Ghana was also awarded at the event for being the most instrumental country in youth inclusion. Ghana has a population of 26 million people and of this, one third is the youth. The Credit Union Association of Ghana (CUA) introduced youth savings clubs in various schools. This initiative saw students come together and pool their savings to form a joint account with a Credit Union or Bank. There are 89 youth savings clubs with 19,675 members. The clubs have a net savings of USD $ 213, 870.
The award for the country most active in ACCOSCA events went to Swaziland. The state has a population of 1.6 million people with over 70 SACCOs. Despite having a small population, the country has mobilised many people to participate in ACCOSCA events and was thus awarded.
Speaking during the Congress, ACCOSCA Executive Director and Chief Executive Officer, George Ombado said: “The Congress provides an opportunity to debate on topical issues around co-operative development and implementation.”
Also present at the congress was Elizabeth Lekoetje – Commissioner of Co-operatives – Department of Co-operatives. She noted that the Lesotho Co-operative Union had been in existence for over 20 years, yet the growth of the co-operatives was still slow.
ACCOSCA, which is a Non-government, Pan-African Confederation of National Associations of Savings and Credit Co-operative Societies, aims to continue to build capacity in Africa to attain growth in SACCOs, and improve the lives of people in Africa. ACCOSCA currently has 28 member countries.
Co-operative Identity toolkit launched in Botswana
The Botswana Co-operative Association is encouraging co-operatives from across the country to use the co-operative identity toolkit in order to showcase their co-operative uniqueness. The toolkit was officially launched at a one-day event featuring the Minister of Trade and Industry, Ontlametse B. Ward.
“Our expectation is that the launch of this toolkit will reignite the spirit of co-operation and self-reliance among members of co-operatives and beyond. Our viewpoint, as government, has always been the increased participation of communities in development,” said the minister.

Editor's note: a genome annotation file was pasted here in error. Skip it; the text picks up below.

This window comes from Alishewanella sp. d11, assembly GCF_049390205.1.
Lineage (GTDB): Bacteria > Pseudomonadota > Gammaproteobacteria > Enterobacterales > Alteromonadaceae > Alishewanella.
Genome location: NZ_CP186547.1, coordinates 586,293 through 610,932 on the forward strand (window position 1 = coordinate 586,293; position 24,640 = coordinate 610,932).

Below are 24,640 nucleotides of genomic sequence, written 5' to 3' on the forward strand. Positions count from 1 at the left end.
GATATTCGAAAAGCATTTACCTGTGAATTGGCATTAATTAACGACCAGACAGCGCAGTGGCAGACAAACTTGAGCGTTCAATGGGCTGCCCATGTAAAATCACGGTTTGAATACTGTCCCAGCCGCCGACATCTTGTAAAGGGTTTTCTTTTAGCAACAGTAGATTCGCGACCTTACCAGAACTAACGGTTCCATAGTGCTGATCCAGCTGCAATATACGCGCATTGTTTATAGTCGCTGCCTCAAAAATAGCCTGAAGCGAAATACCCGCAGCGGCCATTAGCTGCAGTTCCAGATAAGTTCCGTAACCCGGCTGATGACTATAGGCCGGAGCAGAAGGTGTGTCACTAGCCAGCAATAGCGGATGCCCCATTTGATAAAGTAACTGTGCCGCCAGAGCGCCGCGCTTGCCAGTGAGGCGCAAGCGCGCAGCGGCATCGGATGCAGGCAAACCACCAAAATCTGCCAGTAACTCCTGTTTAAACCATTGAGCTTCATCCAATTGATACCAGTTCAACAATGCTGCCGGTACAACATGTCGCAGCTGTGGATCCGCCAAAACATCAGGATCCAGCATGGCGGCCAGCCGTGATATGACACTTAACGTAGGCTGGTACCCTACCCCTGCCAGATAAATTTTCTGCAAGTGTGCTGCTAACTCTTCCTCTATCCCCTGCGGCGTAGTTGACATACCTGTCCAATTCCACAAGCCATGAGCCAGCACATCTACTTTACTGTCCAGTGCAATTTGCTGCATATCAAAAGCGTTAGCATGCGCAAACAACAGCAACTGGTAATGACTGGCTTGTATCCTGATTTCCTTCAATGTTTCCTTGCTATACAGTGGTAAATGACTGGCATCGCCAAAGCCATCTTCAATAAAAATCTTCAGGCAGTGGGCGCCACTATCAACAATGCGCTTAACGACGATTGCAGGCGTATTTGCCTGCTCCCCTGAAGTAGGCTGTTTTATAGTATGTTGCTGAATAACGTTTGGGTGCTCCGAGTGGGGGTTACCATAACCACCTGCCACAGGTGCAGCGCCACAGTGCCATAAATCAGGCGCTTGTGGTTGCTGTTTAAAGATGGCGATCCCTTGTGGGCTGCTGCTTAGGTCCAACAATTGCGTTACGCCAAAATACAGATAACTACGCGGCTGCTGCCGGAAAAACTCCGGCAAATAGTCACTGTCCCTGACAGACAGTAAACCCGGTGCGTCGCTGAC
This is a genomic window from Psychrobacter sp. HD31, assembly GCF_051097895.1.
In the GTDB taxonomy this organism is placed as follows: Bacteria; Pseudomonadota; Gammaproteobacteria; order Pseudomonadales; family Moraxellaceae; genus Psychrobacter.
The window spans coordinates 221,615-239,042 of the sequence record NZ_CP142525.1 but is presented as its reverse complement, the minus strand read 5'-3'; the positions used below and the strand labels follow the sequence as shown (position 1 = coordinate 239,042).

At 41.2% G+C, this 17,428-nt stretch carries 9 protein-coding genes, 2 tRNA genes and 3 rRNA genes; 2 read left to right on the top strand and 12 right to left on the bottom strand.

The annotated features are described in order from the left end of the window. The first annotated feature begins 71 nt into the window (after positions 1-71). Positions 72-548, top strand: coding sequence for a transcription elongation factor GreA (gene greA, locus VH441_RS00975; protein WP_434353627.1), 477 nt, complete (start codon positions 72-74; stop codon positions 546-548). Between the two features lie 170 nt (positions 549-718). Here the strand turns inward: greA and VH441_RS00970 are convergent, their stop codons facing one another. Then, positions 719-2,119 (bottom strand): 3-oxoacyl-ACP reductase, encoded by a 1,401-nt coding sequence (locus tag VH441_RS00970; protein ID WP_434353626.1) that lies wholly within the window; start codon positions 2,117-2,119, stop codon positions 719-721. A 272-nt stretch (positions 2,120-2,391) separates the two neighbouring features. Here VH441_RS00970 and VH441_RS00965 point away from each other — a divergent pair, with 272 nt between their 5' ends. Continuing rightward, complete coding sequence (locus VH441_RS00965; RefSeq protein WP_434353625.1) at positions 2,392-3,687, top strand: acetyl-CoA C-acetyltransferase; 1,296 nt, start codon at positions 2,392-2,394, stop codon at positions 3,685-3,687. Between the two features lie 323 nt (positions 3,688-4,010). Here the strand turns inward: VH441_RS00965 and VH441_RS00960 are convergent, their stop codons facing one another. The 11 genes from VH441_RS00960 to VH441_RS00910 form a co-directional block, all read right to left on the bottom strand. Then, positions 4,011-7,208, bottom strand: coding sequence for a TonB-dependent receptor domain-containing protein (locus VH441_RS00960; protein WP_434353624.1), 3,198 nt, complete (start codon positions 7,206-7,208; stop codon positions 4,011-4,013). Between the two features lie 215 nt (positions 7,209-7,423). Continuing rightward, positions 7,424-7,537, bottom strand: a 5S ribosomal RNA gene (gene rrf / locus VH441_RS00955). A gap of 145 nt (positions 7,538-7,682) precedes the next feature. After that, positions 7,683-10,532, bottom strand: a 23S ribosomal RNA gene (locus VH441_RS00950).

Developed by Domains.coop, the toolkit includes a downloadable poster, video tutorials, buttons for your website and newsletters and a multi-lingual banner, all designed for use in member communications. To deliver greater visibility co-operatives can apply for using a .coop domain and the global Co-operative Marque.
By using the Marque, the sector can raise awareness of the importance of co-operatives to local communities and the world at large, said Mr Ward.
“The visibility of our products, which will be created by the use of the identity kit, should be considered as a serious challenge because it means that our products and services should be of high quality and standard lest we distort the very image we are trying to build.
“As Government we are hoping to achieve this greater visibility by encouraging co-operatives to register and use the .coop domain for their online communication and apply for and use the global Co-operative Marque as part of their visual identity,” he added.
The minister also encouraged the Botswana Co-operative Association to ensure that their members are familiar with the toolkit and how to use it. There are currently no users of the .coop domain in Botswana, but two organisations have registered to use the marque: Botswana Co-operative Association and the Department for Co-operative Development. Co-operatives can apply to use the Marque at www.identity.coop.
Photo: board members of the Alliance's regional office for Africa visiting the premises of the National Cooperative Confederation of Rwanda